Man in his 70s killed in South Galway crash
A man in his 70s has died following a crash in South Galway on Tuesday afternoon.
Gardaí are currently at the scene of the two-car crash, which occurred at around 3.35pm on the N18 at Kiltartan.
The driver and sole occupant of one of the vehicles, a man in his 70s, was pronounced dead at the scene. His body was taken to University Hospital Galway where a post-mortem examination will be conducted at a later date.
The driver and sole occupant of the other vehicle involved, a man in his 30s, was taken to University Hospital Galway for treatment of his injuries which are believed to be non-life threatening.
The road is currently closed and will be closed overnight awaiting an examination by Garda Forensic Collision Investigators have been requested.
Gardaí have appealed for any witnesses or road users with dash cam footage to contact them.
Schools and colleges in Galway advised to close for Storm Barra
Schools in Galway have begun informing parents that they will not open tomorrow, following advice from the Department of Education.
The Dept said this evening that schools, colleges and universities in areas where a Status Orange or Red warning apply for Storm Barra should not open.
A spokesperson said: “Met Éireann has advised that there is a strong possibility that the status of parts of these counties currently in Status Orange are likely to change and escalate to Status Red.
“Due to the significant nature of Storm Barra, as forecast by Met Éireann and to give sufficient notice to institutions of further and higher education, the department is advising that all universities, colleges and further education facilities covered by the Red Alert and Orange warning from Met Éireann should not open tomorrow, 7 December.
“All schools and third level institutions should keep up-to-date with the current weather warnings which are carried on all national and local news bulletins and in particular any change in the status warning for their area.”
Galway Gardaí: ‘Stay at home during Storm Barra’
Gardaí in Galway have warned people to stay home tomorrow (Tuesday) as Met Éireann forecasted a ‘risk to life’ ahead of Storm Barra’s expected landfall tomorrow morning.
At a meeting of the City Joint Policing Committee (JPC), Council Chief Executive Brendan McGrath said the City Council was preparing for the ‘high probability’ of coastal flooding.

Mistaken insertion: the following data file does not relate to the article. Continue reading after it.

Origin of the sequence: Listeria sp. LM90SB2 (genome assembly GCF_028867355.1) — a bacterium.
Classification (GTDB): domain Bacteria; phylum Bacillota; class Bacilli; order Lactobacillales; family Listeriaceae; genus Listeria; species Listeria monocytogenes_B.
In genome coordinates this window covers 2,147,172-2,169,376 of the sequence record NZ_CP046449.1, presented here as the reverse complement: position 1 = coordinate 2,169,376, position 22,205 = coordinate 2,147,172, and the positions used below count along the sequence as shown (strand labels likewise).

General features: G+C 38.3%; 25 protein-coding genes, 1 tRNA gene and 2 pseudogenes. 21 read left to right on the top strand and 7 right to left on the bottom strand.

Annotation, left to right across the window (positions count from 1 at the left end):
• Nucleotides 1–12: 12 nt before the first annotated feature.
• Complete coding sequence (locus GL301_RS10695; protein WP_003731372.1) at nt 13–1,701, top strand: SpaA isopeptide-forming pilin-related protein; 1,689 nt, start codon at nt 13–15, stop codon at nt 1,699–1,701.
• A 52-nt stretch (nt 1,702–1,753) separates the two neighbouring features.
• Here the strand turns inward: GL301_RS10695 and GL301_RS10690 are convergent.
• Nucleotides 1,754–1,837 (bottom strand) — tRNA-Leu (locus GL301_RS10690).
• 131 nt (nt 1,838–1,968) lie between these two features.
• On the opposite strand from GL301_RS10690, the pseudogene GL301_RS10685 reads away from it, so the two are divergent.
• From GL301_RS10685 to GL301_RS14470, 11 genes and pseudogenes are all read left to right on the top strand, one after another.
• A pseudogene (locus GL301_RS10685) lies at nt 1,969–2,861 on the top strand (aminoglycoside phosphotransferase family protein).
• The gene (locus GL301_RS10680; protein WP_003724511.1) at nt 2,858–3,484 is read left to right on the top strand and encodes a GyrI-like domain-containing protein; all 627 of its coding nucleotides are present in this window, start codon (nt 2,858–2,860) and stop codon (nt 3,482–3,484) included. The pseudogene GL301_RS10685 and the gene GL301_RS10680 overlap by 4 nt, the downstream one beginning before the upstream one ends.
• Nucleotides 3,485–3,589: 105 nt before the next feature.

A combination of tomorrow’s high tides with the forecast high winds and heavy rainfall would likely lead to a flooding event, he said.
Chief Superintendent Tom Curley said the best advice available was to stay at home but refused to comment on school closures – advising that was a matter for the Department of Education.
Mr McGrath said a number of meetings between local and national agencies had already taken place, with more set to run throughout the day as preparations got underway for this winter’s first severe weather event.
“High tide is at 6.45am tomorrow morning and at 7.20pm tomorrow evening. There is currently a Red Marine Warning in place for the sea area that includes Galway and an Orange Storm Warning for Storm Barra for 6am Tuesday morning to 6am on Wednesday morning,” said Mr McGrath, adding that it was possible this storm warning could be raised to Red later today.
With high tide at 5.45 metres and a forecast storm surge of 1.05m, the risk of flooding was significant. In addition, winds were currently forecast to be South-West to West, said Mr McGrath, conducive to a flooding event in the city.
“It is potentially problematic . . . the hope would be that the storm surge doesn’t happen at the same time as high tide,” he added.
The flood protection barrier had been installed at Spanish Arch over the weekend and storm gullies had been cleaned. Sandbags were to be distributed throughout the day, said Mr McGrath.
Council staff would be on duty throughout the weather event and Gardaí would be operating rolling road closures from early morning. Carparks in Salthill were closed today, while tow trucks were on standby to remove any vehicles not moved by their owners before the high-risk period.
Chief Supt Curley said it was imperative people stayed home where possible.
The best way to say safe was to “leave the bicycle or the car in the driveway” from early tomorrow morning, and to stay indoors until the worst of the storm had passed.
Met Éireann has warned of potential for flooding in the West, with Storm Barra bringing “severe or damaging gusts” of up to 130km/h.
A Status Orange wind warning has been issued for Galway, Clare, Limerick, Kerry and Cork from 6am Tuesday to 6am Wednesday, with southerly winds, later becoming northwesterly, with mean speeds of 65 to 80km/h and gusts of up to 130km/h possibly higher in coastal areas.
“High waves, high tides, heavy rain and storm surge will lead to wave overtopping and a significant possibility of coastal flooding. Disruption to power and travel are likely,” Met Éireann said.